(Article Courtesy of Memphis Business Journal )

A sewing class and a chance meeting with the president of his college led Clarence Jones down a path that would change his life and turn into an 18-year-old business.

Jones, who attended and played basketball at LeMoyne-Owen College, says one day he noticed French cuffs on the shirt of the school’s then-president, Burnett Joiner. He asked Joiner where he got the shirt, and was told that all of his shirts were custom made. Joiner introduced Jones to his tailor, who in turn introduced him to Nico Perkins, who would eventually cause Jones to launch CJ Custom Clothiers.

At the time, Jones worked for Promus Inc., which gave monthly $100 bonuses to top employees. Already possessing some sewing skills, Jones got the bonus every month for two years and bought shirts from Perkins every month with the money.

“He showed me the ropes and I went to work with those shirts every day to study them,” Jones says. “One of my best friends is (former NBA star) Tim Hardaway and I visited him in Chicago one day. He saw the shirts and he wanted some, so I called Nico.”

Perkins was busy that particular day, but told Jones to buy measuring tape and he’d walk him through the process of getting Hardaway’s measurements. The first two shirts turned out well enough that a few months later on Christmas, Hardaway wanted more shirts.

“Tim called me that Christmas asking for more shirts and wanted me to meet him in Atlanta the next day,” Jones says. “But Nico didn’t want to do anything until after the first of the year.”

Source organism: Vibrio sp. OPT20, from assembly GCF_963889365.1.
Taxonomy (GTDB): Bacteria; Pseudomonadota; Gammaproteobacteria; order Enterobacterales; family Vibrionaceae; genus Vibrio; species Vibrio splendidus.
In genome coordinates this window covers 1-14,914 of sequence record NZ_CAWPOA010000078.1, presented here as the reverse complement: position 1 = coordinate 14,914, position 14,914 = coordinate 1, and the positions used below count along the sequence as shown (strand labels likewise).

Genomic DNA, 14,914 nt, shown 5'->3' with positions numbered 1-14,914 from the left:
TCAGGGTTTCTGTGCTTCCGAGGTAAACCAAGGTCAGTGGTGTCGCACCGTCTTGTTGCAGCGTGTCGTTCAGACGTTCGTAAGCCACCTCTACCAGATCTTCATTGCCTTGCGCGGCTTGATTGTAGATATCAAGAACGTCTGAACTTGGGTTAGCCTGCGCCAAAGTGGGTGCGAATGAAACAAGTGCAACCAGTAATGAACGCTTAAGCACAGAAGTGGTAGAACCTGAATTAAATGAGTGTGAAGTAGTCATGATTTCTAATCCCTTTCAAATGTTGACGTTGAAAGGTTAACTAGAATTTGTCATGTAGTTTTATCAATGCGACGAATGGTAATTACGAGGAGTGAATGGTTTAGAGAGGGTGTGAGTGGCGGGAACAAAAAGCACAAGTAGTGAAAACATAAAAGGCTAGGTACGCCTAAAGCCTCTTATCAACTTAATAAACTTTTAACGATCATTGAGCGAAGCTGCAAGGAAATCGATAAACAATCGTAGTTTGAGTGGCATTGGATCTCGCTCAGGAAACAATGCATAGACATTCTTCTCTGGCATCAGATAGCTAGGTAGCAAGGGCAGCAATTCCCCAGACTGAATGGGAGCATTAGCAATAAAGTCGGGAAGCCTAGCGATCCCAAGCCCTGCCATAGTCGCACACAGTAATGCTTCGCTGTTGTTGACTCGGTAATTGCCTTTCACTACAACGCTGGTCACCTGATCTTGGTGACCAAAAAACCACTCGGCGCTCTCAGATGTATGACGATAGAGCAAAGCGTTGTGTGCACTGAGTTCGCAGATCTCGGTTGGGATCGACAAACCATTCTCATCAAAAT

Armed with Perkins’ fabric swatch book, Jones drove to Atlanta himself. Hardaway bought 25 shirts and the business was born.

“Tim said that would be a hell of a business to go into,” Jones says. “He said a lot of guys liked the shirts, but he’d never tell them who made them.”

Jones says despite the fact his client list includes multiple NFL and NBA players, athletes don’t like to refer him business because they don’t want anyone else having the same or similar clothes.

Michael Walker, vice president of client relations for ESM Sports, a Dallas-based sports management agency that represents NFL and NBA players, says he met Jones at the Senior Bowl one year. Jones makes clothes for Walker, as well as St. Louis Rams defensive end Michael Brockers and Walker’s other clients.

“You don’t really have to recommend people to him because once they see what he does, they’ll ask you,” Walker says. “I just say CJ did it.”

In addition to Brockers, CJ Custom Clothiers makes clothes for Arizona Cardinals cornerback Patrick Peterson, Denver Broncos linebacker Von Miller, NBA players JaVale McGee of the Denver Nuggets and Miles Plumlee of the Indiana Pacers, and University of Tulsa basketball coach Danny Manning.

Jones estimates 65 percent of his business comes from athletes, while the rest comes from doctors, lawyers and executives who refer business to him. While the athletic business gives him high-profile clients, Jones says he wants to grow his clientele away from the athletic side.

CJ Custom Clothiers’ suits start at $1,250, depending on the material. Shirts start at $150. He says he averages about 60 suits and 175 shirts per month. After he designs the clothing, Jones sends the designs to his tailor in Lafayette, Tenn., where the clothes are made. The company’s revenue is around $700,000 annually.

Jones personally measures each client and helps them pick out accessories including buttons, cuff links, belts and shoes. Customers who buy multiple suits at once can receive discounts on the accessories. He says the most important part of custom-made clothing is making sure each piece is as unique as possible. And he personally delivers every new suit to his clients.

“I’ll go to their house or office, so we can sit and they can be comfortable,” he says. “I don’t duplicate designs; make five or six of the same suit. If you go to an event and five people have the same suit on, I don’t like that. I want everyone to have their own style.”